‘Before you have watched more than a few minutes of this—and the sequence goes on for perhaps twenty minutes in all—you know that it is one of the greatest, most appalling things ever done in movies. Not just the violence, but the strangeness of it, is overwhelming. In literature, Homer and Tolstoy have attained a comparable cruel magnificence, but there are things here that literature cannot do—a sense of the simultaneity of many little dramas within the struggle to claim the beach; complex shifts of expectation and emotion that occur in just a second or two; and, in every shot, a blood-pounding rage, senses straining to the utmost, which brings men close to extinction and ecstasy at the same time.’
So the man’s not squeamish. Scalps are taken in Inglourious Basterds. People are beaten with a bat—seen from a distance. But there is nothing in Tarantino’s film which even begins to compare with Spielberg’s World War II snuff film. World War II gave modern man our most intimate knowledge of human cruelty. Anything you can imagine was not only done, but done with a mechanized, merciless methodology. How can you knock Tarantino’s over-the-top gore when the historic reality is itself so incomprehensible?
In Saving Private Ryan, Spielberg wants us to remember how brave, how constant in the face of imminent death the American soldier remained. Tarantino wants none of that. Heck, we know World War II no picnic. But it also does not need to be treated with arm’s reach reverence. Tarantino is really doing his version of a Leone western with Inglourious Basterds. Leone’s Westerns had very little to do with the real history of the American West. They were creatures of his imagination.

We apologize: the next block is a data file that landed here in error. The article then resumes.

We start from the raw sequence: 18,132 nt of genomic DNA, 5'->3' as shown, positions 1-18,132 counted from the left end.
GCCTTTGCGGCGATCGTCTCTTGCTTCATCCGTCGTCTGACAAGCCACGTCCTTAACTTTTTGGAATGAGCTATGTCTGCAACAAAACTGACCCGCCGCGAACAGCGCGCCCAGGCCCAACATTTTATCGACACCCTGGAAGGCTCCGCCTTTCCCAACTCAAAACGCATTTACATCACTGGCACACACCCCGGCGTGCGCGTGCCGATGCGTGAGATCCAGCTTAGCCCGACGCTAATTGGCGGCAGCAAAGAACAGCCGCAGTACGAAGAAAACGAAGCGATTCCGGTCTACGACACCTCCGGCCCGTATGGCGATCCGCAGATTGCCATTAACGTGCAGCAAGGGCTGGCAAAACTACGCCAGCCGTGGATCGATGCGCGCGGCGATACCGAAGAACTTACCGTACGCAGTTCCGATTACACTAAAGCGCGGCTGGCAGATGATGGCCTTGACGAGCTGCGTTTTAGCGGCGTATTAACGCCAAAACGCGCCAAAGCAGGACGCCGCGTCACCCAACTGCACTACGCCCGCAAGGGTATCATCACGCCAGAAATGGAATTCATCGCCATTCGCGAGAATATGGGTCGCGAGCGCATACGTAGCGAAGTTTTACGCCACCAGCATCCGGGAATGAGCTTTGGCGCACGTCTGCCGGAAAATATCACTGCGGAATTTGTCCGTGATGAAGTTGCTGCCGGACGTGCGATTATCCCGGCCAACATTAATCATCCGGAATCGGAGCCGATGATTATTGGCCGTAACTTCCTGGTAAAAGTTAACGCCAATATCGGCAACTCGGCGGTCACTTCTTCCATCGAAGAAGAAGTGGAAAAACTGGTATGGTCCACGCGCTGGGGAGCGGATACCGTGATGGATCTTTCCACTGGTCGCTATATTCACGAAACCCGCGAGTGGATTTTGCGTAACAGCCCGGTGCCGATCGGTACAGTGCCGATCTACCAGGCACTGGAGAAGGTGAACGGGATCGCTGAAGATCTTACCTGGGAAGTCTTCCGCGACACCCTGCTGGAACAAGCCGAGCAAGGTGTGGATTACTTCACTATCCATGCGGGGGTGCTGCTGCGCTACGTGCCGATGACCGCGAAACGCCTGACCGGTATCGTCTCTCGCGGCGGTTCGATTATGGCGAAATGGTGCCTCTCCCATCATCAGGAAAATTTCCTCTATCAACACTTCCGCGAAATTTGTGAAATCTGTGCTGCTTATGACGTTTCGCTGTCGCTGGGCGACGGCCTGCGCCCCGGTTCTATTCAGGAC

You can’t tell a true story of the American West without a reference to the genocide of native Americans. Yet Leone only makes vague references to their plight. Leone’s films, like operas, used history as a stage. Why can’t Tarantino use World War II as a stage? If Denby believes that stories of World War II need to be handled in a specific way, then he might at least explain to us how. What does Spielberg know that Tarantino doesn’t?
Let’s return again to our Raiders of the Lost Ark / Inglourious Basterds comparison. What is the most shallow difference between Tarantino and Spielberg? Yes. Spielberg’s Jewish. Tarantino’s not. In Denby’s attack on Inglourious Basterds, I hear a tone very reminiscent of Spike Lee’s anger when Warner Bros. first contracted Norman Jewison to film Malcolm X. How dare some young Gentile director toy with the epic tragedy of World War II! Denby does point out that both Chaplin and Lubitsch joked around with Nazis (he forgets Mel Brooks, which is a grievous error), but Denby grants them a pass because he gets their jokes. Tarantino, on the other hand, is a silly, sophomoric fool.
Political correctness has no home in Tarantino’s films. Hallelujah! The man makes the films he wants to watch—and they are far from perfect. Like all of his films since Pulp Fiction, Inglourious Basterds could use a grown-up’s firm editing. His love affair with his own words borders on the tedious. But the man can write! Finally we get popcorn films unmarred by the assembly line of lazy hacks for hire, clueless studio execs, and careless focus groups. His films have personality. They have flair. We need more Quentin Tarantinos, not less.
Of course, no one has the same taste. I believe the Farrelly brothers are geniuses. My wife can’t stand them. Seems everybody loves Family Guy. I think it’s so-so. Denby has the right to hate Inglourious Basterds. But he writes for The New Yorker, which I love and read religiously. His review negates everything I find enjoyable about Tarantino’s films. Denby just doesn’t get it. And if that’s the case, maybe he shouldn’t review Tarantino films. Let’s hope in the future, Anthony Lane reviews the Tarantino films for The New Yorker.
In the mean time, I extend an open invitation for Mr. Denby to visit me in Chicago. We’ll pick up some comics. We’ll watch some episodes of The Fall Guy and The A-Team. We’ll listen to some Roxy Music. Maybe then Denby will see that all pop garbage is just like his pop garbage. We can end the day with a screening of Raiders of the Lost Ark. Hey, at least we can agree on something!